Steer, Inc. v. Department of Revenue of State of Montana, No. 90-106

Docket NºNo. 90-106
Citation245 Mont. 470, 47 St.Rep. 2199, 803 P.2d 601
Case DateDecember 11, 1990
CourtUnited States State Supreme Court of Montana

Page 601

803 P.2d 601
245 Mont. 470
STEER, INC., Plaintiff and Respondent,
v.
The DEPARTMENT OF REVENUE OF the STATE OF MONTANA,
Respondent and Appellant.
No. 90-106.
Supreme Court of Montana.
Submitted Oct. 25, 1990.
Decided Dec. 11, 1990.

[245 Mont. 471] Eric J. Fehlig, Dept. of Revenue, Helena, for respondent and appellant.

Bryan L. Asay, Kelley & Asay, Helena, for plaintiff and respondent.

Page 602

TURNAGE, Chief Justice.

The Department of Revenue (DOR) appeals an order of the First Judicial District Court, Lewis and Clark County, which granted tax-exempt status to cattle owned by Steer, Inc. (Steer), on the basis that the cattle were property owned by an "institution of purely public charity" under Secs. 15-6-201(1)(e), and -201(2)(a), MCA. This holding [245 Mont. 472] reversed a prior decision of the State Tax Appeal Board (STAB). We reverse the District Court's order.

DOR raises the following issues:

1. Did the District Court err in finding STAB's Findings of Fact IX and XI clearly erroneous?

2. Did the District Court err by failing to remand the case to STAB for suitable findings when it found STAB's Findings of Facts IX and XI clearly erroneous?

3. Did the District Court err when it held that tax-exempt property of an institution of purely public charity need only be owned, and not used, by the institution?

4. Did the District Court err when it found that the requirements of a purely public charity did not preclude uses that are significantly non-charitable in nature?

5. Did the District Court hold that the dissemination of religious teachings is a charitable purpose qualifying the institution for a property tax exemption, and if so, was this an error?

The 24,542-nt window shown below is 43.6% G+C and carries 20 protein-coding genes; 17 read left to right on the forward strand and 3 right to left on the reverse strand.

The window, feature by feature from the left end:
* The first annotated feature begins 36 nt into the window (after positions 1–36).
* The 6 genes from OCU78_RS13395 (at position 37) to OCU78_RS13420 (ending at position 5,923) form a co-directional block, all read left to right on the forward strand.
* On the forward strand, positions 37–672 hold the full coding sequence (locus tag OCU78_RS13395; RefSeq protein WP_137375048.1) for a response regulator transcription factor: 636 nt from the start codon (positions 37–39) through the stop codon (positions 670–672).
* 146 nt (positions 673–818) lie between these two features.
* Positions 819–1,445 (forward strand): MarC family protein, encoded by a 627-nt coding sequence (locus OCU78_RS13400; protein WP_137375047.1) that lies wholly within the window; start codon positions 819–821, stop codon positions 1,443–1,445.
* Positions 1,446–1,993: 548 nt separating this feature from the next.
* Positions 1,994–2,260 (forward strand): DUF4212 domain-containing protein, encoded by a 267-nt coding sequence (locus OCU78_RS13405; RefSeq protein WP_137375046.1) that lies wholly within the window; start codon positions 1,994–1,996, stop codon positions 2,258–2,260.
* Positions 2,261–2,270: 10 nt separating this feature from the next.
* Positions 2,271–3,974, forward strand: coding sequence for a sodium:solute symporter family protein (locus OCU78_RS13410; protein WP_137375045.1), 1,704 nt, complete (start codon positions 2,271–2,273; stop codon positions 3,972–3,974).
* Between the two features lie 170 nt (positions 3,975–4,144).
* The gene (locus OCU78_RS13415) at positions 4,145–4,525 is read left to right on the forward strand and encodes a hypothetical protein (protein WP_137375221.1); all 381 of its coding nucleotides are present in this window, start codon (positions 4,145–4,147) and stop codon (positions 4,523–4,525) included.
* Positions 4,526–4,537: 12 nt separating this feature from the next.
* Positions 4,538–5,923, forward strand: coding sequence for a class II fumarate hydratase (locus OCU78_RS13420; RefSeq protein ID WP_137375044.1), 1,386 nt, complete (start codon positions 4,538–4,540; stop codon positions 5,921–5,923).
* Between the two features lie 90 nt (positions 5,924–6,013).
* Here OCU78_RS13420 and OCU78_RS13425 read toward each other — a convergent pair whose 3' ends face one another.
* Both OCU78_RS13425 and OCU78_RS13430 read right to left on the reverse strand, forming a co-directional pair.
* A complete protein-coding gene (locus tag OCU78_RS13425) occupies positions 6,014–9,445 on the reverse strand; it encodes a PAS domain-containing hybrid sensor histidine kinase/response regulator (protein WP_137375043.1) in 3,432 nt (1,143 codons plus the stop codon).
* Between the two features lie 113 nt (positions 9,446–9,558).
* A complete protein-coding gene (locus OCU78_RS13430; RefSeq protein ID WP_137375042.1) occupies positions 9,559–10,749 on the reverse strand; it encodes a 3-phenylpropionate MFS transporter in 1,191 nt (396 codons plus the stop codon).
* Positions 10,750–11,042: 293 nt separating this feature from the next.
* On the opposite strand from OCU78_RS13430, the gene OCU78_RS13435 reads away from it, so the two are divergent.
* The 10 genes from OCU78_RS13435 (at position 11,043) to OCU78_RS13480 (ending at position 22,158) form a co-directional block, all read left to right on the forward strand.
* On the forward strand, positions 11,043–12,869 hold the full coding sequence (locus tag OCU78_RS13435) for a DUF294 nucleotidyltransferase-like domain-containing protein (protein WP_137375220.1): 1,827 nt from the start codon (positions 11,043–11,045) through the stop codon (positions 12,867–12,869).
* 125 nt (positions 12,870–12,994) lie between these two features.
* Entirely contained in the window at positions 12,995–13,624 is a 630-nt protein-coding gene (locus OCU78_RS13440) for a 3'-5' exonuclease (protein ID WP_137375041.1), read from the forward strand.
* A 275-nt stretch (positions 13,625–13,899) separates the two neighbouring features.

6. Did the District Court err when it found that the production of revenue from property is a charitable purpose qualifying the institution for a property tax exemption?

7. Did the District Court err when it found that the beneficiaries of an institution of purely public charity do not have to be persons who would otherwise be the recipients of aid from local or state Montana governments?

FACTS

Steer, a non-profit North Dakota corporation, conducts a stewardship program that raises funds, and in turn, donates these funds to member evangelical organizations. This unique stewardship program, which originated in 1956 and is currently operating in twenty-eight states, creates a three-way partnership between a donor, a farmer, and a member evangelical organization.

A donor contributes $600.00 increments to Steer, and receives a one-time tax deduction for the charitable contribution. Steer then purchases a livestock unit with each $600.00 contribution.

Steer places the livestock unit with a farmer. The farmer agrees to provide free feed and care to the livestock unit, as well as its offspring. The farmer sells the livestock's offspring in Steer's name, and forwards all of the profits from the sale to Steer. The farmer's costs associated with the care of the livestock unit are tax deductible.

[245 Mont. 473] Steer then donates all profits, less twenty-seven percent for administrative and insurance costs, to a member evangelical organization, which can be designated by the donor or farmer. To be a member, an evangelical organization must complete an application and be approved by Steer's Board of Directors. Once selected, the member evangelical organization must pay Steer an annual membership fee.